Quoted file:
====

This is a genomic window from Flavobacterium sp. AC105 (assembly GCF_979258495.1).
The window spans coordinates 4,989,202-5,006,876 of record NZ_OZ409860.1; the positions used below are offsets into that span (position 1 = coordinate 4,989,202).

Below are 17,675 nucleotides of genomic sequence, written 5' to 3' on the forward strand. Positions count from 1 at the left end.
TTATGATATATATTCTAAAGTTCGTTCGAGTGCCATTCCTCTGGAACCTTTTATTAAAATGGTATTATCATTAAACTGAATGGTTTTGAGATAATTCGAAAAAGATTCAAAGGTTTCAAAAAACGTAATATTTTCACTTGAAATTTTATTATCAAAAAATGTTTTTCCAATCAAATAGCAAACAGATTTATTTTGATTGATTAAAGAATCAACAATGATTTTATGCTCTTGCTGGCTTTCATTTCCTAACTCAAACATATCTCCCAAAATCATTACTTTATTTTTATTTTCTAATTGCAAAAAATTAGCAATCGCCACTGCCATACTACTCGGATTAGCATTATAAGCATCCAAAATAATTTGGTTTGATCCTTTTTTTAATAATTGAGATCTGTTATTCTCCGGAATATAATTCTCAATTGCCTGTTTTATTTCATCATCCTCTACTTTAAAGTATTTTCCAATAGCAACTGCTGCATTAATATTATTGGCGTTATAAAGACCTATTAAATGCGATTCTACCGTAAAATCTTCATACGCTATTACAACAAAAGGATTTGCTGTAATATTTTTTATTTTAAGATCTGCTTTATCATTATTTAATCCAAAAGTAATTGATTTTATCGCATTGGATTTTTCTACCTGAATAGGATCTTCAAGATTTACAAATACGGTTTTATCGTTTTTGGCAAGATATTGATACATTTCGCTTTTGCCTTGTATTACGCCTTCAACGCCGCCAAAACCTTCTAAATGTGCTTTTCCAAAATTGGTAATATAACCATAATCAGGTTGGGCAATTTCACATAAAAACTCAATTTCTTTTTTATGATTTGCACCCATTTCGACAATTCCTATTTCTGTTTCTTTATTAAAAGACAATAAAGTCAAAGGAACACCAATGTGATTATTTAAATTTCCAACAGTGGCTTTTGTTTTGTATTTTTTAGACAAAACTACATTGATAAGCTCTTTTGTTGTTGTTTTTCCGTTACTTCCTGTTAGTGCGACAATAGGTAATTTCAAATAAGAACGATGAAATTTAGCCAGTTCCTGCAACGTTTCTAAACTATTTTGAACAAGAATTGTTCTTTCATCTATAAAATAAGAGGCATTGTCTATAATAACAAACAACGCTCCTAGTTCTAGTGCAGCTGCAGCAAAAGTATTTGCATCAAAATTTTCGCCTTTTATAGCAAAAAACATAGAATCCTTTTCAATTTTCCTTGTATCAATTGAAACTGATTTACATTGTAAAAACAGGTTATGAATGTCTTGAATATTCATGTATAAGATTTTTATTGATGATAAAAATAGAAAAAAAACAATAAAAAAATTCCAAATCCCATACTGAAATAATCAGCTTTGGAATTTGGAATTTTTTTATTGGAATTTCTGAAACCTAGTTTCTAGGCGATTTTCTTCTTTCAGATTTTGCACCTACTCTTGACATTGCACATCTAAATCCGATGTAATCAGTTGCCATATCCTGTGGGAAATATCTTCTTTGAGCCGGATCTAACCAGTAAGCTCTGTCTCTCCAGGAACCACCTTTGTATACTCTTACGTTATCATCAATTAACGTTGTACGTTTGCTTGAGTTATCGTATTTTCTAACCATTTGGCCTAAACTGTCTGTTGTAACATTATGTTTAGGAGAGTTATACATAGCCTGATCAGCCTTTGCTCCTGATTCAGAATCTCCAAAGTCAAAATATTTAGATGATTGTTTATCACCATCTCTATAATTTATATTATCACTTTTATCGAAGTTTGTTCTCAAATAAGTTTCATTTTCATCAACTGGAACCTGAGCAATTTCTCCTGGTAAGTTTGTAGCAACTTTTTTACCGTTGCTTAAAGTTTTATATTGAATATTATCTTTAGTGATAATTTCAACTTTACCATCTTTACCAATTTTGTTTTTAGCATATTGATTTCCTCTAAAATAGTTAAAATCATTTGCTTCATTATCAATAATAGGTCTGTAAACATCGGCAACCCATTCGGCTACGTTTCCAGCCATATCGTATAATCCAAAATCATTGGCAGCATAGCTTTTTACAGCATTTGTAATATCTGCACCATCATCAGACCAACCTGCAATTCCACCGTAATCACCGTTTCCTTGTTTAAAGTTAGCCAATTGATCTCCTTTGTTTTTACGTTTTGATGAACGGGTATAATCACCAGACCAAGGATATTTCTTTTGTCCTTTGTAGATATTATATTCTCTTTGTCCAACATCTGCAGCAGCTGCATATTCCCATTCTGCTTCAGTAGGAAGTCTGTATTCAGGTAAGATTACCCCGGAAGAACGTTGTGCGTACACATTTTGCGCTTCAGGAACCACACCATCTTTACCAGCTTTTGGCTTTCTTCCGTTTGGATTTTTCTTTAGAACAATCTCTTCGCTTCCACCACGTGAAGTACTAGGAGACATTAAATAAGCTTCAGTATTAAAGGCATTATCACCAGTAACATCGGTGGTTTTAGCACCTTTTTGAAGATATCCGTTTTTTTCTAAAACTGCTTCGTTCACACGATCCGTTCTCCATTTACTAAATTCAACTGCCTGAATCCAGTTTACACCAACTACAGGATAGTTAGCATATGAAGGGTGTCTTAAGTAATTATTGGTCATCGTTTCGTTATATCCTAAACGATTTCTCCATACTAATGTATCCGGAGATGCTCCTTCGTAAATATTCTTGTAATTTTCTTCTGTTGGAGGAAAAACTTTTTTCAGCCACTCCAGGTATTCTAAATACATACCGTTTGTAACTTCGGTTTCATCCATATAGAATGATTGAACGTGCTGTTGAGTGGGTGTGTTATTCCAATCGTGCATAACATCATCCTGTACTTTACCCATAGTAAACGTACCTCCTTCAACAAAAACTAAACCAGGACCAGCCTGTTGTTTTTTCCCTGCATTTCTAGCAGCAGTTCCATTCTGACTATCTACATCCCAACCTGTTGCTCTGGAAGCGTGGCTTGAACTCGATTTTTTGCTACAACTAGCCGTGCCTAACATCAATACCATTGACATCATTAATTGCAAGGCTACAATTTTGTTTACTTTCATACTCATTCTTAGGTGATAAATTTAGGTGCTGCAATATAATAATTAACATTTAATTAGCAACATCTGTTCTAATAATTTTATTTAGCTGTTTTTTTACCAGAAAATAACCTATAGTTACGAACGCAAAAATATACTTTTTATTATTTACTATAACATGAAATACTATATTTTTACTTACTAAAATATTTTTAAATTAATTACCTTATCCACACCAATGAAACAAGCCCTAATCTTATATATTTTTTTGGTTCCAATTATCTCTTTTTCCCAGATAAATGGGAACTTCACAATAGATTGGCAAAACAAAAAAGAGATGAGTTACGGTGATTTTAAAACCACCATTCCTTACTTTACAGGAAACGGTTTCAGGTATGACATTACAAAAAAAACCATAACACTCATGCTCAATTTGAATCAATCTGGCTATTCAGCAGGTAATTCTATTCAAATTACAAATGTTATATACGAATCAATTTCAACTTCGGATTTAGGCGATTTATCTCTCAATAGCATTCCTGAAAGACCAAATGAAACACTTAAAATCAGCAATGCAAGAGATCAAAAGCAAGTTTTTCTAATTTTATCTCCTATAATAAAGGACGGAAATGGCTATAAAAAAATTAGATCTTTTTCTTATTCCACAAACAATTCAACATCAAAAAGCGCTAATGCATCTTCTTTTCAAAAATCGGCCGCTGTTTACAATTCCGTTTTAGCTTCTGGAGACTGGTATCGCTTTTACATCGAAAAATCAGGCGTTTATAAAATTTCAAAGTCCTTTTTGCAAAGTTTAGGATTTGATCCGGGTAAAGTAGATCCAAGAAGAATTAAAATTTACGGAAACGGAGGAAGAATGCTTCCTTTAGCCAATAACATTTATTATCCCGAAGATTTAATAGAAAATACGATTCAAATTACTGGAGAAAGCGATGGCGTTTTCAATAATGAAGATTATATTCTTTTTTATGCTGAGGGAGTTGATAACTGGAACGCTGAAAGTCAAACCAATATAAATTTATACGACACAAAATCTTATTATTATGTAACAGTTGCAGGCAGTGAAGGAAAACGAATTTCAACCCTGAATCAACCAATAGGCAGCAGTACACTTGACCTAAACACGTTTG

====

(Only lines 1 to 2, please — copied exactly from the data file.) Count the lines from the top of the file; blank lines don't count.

This is a genomic window from Flavobacterium sp. AC105 (assembly GCF_979258495.1).
The window spans coordinates 4,989,202-5,006,876 of record NZ_OZ409860.1; the positions used below are offsets into that span (position 1 = coordinate 4,989,202).